SummaryFirms in a perfectly competitive market may encounter some problems that can decrease their competitiveness and may even force them out of the market. The way they deal with problems will determine whether they can stay in the market. In this Learning Path we learn about these problems, how firms’ cost structures change, and how an equilibrium is reached in the market.
Market clearing occurs in those market situations in which the amount demanded by consumers equals the amount supplied by firms. In market clearing the equilibrium point has its corresponding equilibrium quantity and an equilibrium price. Economic science has developed several adjustment models to reach this stable point. Léon Walras’ and Alfred Marshall’s models are those mostly studied.
Léon Walras’ model is based on price as the force that motivates the adjustment process towards equilibrium. In moments of an excessive demand, prices will rise and against an insufficient demand a decrease in price will take place. The process of tâtonnement or “groping” will happen until the equilibrium price is reached and then transactions will begin to take place.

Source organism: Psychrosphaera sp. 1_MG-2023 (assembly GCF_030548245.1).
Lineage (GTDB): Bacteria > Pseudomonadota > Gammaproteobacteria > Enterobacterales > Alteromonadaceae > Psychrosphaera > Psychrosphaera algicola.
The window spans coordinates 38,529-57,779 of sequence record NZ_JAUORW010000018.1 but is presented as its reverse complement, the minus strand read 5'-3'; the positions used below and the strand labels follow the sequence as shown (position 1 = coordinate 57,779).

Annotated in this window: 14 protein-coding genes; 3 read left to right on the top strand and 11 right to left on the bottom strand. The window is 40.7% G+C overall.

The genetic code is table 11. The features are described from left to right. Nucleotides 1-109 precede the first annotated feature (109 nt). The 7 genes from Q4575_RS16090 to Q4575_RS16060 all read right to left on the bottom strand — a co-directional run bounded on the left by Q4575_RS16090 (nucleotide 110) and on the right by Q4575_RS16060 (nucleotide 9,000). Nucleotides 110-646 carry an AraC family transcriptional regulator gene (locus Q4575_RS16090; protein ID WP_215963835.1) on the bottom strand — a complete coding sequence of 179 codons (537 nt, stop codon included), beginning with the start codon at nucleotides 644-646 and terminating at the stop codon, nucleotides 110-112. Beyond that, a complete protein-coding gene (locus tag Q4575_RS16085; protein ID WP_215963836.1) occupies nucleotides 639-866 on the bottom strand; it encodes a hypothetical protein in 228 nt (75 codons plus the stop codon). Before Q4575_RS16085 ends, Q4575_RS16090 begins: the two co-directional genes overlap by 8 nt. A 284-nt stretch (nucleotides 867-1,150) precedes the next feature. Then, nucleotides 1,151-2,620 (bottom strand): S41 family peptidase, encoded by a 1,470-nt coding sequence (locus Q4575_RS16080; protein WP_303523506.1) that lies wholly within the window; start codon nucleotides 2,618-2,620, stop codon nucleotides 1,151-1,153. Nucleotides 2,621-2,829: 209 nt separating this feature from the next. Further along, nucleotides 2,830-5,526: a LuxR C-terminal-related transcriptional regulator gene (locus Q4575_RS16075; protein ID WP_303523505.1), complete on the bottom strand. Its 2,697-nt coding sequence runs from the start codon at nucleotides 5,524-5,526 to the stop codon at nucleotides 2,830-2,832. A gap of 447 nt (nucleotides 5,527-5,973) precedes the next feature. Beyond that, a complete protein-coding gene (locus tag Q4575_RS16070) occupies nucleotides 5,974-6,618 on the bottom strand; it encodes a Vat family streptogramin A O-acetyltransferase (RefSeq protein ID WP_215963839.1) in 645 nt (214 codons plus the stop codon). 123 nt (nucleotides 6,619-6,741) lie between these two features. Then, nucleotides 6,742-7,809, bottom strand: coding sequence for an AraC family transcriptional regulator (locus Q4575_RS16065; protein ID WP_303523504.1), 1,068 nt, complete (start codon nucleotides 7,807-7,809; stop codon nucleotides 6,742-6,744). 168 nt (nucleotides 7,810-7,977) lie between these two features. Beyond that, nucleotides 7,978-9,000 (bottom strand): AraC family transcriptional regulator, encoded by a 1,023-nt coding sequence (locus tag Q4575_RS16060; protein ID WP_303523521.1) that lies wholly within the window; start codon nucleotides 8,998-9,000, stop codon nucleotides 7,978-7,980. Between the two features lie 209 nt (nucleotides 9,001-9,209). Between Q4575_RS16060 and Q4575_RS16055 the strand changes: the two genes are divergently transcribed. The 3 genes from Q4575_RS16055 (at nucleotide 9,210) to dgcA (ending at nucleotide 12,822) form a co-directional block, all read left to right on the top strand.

On the contrary, Alfred Marshall’s model considers that adjustment occurs via quantity. If the demand price is lower than that of supply, the quantity will decrease. The available quantity will be sold at the different prices that consumers are willing to pay for, until the actual equilibrium is reached.
The walrasian approach makes sense when prices are easily observed (a market with perfect information) and modified, being auctions of almost any kind a good example. When prices can hardly be modified (let’s say, because of adjustment costs such as menu costs), and when it’s easier to modify quantities (when there are excessive inventories), the marshallian approach is more reliable.